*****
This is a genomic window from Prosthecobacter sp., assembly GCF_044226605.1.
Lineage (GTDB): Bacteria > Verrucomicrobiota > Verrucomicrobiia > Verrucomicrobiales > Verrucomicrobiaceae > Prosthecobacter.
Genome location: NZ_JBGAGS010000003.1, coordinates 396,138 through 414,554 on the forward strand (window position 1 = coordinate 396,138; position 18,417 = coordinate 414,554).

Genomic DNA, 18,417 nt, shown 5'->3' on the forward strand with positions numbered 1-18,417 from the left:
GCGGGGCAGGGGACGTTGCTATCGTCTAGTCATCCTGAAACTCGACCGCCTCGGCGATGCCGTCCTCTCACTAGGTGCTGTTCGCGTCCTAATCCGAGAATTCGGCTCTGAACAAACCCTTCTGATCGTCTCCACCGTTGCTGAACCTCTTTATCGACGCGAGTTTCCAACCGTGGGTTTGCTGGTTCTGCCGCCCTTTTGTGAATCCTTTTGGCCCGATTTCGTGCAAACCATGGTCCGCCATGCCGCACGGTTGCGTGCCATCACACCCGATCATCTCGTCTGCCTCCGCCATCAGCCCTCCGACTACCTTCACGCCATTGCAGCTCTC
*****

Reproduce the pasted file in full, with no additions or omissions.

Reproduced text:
This is a genomic window from Prosthecobacter sp., assembly GCF_044226605.1.
Lineage (GTDB): Bacteria > Verrucomicrobiota > Verrucomicrobiia > Verrucomicrobiales > Verrucomicrobiaceae > Prosthecobacter.
Genome location: NZ_JBGAGS010000003.1, coordinates 396,138 through 414,554 on the forward strand (window position 1 = coordinate 396,138; position 18,417 = coordinate 414,554).

Genomic DNA, 18,417 nt, shown 5'->3' on the forward strand with positions numbered 1-18,417 from the left:
GCGGGGCAGGGGACGTTGCTATCGTCTAGTCATCCTGAAACTCGACCGCCTCGGCGATGCCGTCCTCTCACTAGGTGCTGTTCGCGTCCTAATCCGAGAATTCGGCTCTGAACAAACCCTTCTGATCGTCTCCACCGTTGCTGAACCTCTTTATCGACGCGAGTTTCCAACCGTGGGTTTGCTGGTTCTGCCGCCCTTTTGTGAATCCTTTTGGCCCGATTTCGTGCAAACCATGGTCCGCCATGCCGCACGGTTGCGTGCCATCACACCCGATCATCTCGTCTGCCTCCGCCATCAGCCCTCCGACTACCTTCACGCCATTGCAGCTCTC